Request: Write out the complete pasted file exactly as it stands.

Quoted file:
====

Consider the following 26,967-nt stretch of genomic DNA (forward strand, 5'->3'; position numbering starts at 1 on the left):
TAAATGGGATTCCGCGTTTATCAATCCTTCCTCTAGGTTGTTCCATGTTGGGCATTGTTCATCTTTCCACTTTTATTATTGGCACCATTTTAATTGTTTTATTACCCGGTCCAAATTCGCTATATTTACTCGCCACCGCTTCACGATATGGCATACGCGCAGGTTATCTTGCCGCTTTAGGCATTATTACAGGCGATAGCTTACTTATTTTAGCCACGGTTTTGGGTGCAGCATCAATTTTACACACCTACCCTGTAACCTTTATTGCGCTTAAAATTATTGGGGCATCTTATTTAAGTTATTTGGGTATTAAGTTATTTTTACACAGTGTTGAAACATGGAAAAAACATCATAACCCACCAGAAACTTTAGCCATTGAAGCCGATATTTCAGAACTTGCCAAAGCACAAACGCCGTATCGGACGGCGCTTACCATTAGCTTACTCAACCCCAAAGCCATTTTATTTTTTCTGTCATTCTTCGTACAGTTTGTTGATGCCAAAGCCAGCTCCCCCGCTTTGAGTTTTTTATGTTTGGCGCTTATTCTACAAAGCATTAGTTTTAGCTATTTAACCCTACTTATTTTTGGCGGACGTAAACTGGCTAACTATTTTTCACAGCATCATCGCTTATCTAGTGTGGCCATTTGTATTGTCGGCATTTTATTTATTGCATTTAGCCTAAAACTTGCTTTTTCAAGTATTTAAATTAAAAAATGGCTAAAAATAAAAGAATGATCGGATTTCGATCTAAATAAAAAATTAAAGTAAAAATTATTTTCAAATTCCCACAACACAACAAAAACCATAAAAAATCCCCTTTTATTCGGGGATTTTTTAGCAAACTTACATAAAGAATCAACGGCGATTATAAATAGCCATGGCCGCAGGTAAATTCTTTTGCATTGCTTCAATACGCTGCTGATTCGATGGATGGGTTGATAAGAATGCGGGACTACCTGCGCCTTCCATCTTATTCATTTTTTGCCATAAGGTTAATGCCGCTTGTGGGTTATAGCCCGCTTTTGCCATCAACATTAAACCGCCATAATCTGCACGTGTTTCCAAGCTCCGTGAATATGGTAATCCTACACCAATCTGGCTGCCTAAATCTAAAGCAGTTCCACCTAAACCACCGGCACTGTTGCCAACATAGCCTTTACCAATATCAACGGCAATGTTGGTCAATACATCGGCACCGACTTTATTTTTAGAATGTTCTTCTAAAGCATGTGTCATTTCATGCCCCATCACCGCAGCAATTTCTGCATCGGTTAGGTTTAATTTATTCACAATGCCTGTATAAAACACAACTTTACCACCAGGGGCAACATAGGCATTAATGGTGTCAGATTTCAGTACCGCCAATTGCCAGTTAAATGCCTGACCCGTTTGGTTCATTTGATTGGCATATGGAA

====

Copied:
Consider the following 26,967-nt stretch of genomic DNA (forward strand, 5'->3'; position numbering starts at 1 on the left):
TAAATGGGATTCCGCGTTTATCAATCCTTCCTCTAGGTTGTTCCATGTTGGGCATTGTTCATCTTTCCACTTTTATTATTGGCACCATTTTAATTGTTTTATTACCCGGTCCAAATTCGCTATATTTACTCGCCACCGCTTCACGATATGGCATACGCGCAGGTTATCTTGCCGCTTTAGGCATTATTACAGGCGATAGCTTACTTATTTTAGCCACGGTTTTGGGTGCAGCATCAATTTTACACACCTACCCTGTAACCTTTATTGCGCTTAAAATTATTGGGGCATCTTATTTAAGTTATTTGGGTATTAAGTTATTTTTACACAGTGTTGAAACATGGAAAAAACATCATAACCCACCAGAAACTTTAGCCATTGAAGCCGATATTTCAGAACTTGCCAAAGCACAAACGCCGTATCGGACGGCGCTTACCATTAGCTTACTCAACCCCAAAGCCATTTTATTTTTTCTGTCATTCTTCGTACAGTTTGTTGATGCCAAAGCCAGCTCCCCCGCTTTGAGTTTTTTATGTTTGGCGCTTATTCTACAAAGCATTAGTTTTAGCTATTTAACCCTACTTATTTTTGGCGGACGTAAACTGGCTAACTATTTTTCACAGCATCATCGCTTATCTAGTGTGGCCATTTGTATTGTCGGCATTTTATTTATTGCATTTAGCCTAAAACTTGCTTTTTCAAGTATTTAAATTAAAAAATGGCTAAAAATAAAAGAATGATCGGATTTCGATCTAAATAAAAAATTAAAGTAAAAATTATTTTCAAATTCCCACAACACAACAAAAACCATAAAAAATCCCCTTTTATTCGGGGATTTTTTAGCAAACTTACATAAAGAATCAACGGCGATTATAAATAGCCATGGCCGCAGGTAAATTCTTTTGCATTGCTTCAATACGCTGCTGATTCGATGGATGGGTTGATAAGAATGCGGGACTACCTGCGCCTTCCATCTTATTCATTTTTTGCCATAAGGTTAATGCCGCTTGTGGGTTATAGCCCGCTTTTGCCATCAACATTAAACCGCCATAATCTGCACGTGTTTCCAAGCTCCGTGAATATGGTAATCCTACACCAATCTGGCTGCCTAAATCTAAAGCAGTTCCACCTAAACCACCGGCACTGTTGCCAACATAGCCTTTACCAATATCAACGGCAATGTTGGTCAATACATCGGCACCGACTTTATTTTTAGAATGTTCTTCTAAAGCATGTGTCATTTCATGCCCCATCACCGCAGCAATTTCTGCATCGGTTAGGTTTAATTTATTCACAATGCCTGTATAAAACACAACTTTACCACCAGGGGCAACATAGGCATTAATGGTGTCAGATTTCAGTACCGCCAATTGCCAGTTAAATGCCTGACCCGTTTGGTTCATTTGATTGGCATATGGAA